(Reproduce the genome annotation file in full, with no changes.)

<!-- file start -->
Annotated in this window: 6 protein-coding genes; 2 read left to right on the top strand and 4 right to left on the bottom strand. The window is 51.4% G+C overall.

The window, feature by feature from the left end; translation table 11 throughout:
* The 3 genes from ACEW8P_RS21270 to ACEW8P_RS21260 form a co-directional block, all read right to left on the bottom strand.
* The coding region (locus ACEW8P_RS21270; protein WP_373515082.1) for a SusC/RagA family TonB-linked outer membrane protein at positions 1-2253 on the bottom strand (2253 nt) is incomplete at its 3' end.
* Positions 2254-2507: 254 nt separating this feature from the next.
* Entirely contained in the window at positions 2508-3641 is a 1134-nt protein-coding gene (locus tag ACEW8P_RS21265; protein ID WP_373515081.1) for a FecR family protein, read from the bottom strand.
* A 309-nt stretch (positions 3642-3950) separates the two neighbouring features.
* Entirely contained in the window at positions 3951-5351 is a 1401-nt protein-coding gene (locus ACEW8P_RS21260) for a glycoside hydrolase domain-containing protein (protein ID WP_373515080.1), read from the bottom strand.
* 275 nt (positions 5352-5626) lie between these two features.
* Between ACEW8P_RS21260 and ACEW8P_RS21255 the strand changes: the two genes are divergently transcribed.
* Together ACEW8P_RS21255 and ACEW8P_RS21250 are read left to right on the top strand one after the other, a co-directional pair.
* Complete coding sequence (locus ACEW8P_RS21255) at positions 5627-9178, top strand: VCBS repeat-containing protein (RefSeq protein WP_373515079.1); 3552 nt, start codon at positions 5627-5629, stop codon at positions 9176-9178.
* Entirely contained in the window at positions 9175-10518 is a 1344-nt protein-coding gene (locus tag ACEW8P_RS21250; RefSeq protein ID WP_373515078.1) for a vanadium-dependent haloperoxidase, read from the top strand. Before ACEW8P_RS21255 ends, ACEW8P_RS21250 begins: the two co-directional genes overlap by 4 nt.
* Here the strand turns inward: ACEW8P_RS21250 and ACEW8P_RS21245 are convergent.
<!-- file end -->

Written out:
Annotated in this window: 6 protein-coding genes; 2 read left to right on the top strand and 4 right to left on the bottom strand. The window is 51.4% G+C overall.

The window, feature by feature from the left end; translation table 11 throughout:
* The 3 genes from ACEW8P_RS21270 to ACEW8P_RS21260 form a co-directional block, all read right to left on the bottom strand.
* The coding region (locus ACEW8P_RS21270; protein WP_373515082.1) for a SusC/RagA family TonB-linked outer membrane protein at positions 1-2253 on the bottom strand (2253 nt) is incomplete at its 3' end.
* Positions 2254-2507: 254 nt separating this feature from the next.
* Entirely contained in the window at positions 2508-3641 is a 1134-nt protein-coding gene (locus tag ACEW8P_RS21265; protein ID WP_373515081.1) for a FecR family protein, read from the bottom strand.
* A 309-nt stretch (positions 3642-3950) separates the two neighbouring features.
* Entirely contained in the window at positions 3951-5351 is a 1401-nt protein-coding gene (locus ACEW8P_RS21260) for a glycoside hydrolase domain-containing protein (protein ID WP_373515080.1), read from the bottom strand.
* 275 nt (positions 5352-5626) lie between these two features.
* Between ACEW8P_RS21260 and ACEW8P_RS21255 the strand changes: the two genes are divergently transcribed.
* Together ACEW8P_RS21255 and ACEW8P_RS21250 are read left to right on the top strand one after the other, a co-directional pair.
* Complete coding sequence (locus ACEW8P_RS21255) at positions 5627-9178, top strand: VCBS repeat-containing protein (RefSeq protein WP_373515079.1); 3552 nt, start codon at positions 5627-5629, stop codon at positions 9176-9178.
* Entirely contained in the window at positions 9175-10518 is a 1344-nt protein-coding gene (locus tag ACEW8P_RS21250; RefSeq protein ID WP_373515078.1) for a vanadium-dependent haloperoxidase, read from the top strand. Before ACEW8P_RS21255 ends, ACEW8P_RS21250 begins: the two co-directional genes overlap by 4 nt.
* Here the strand turns inward: ACEW8P_RS21250 and ACEW8P_RS21245 are convergent.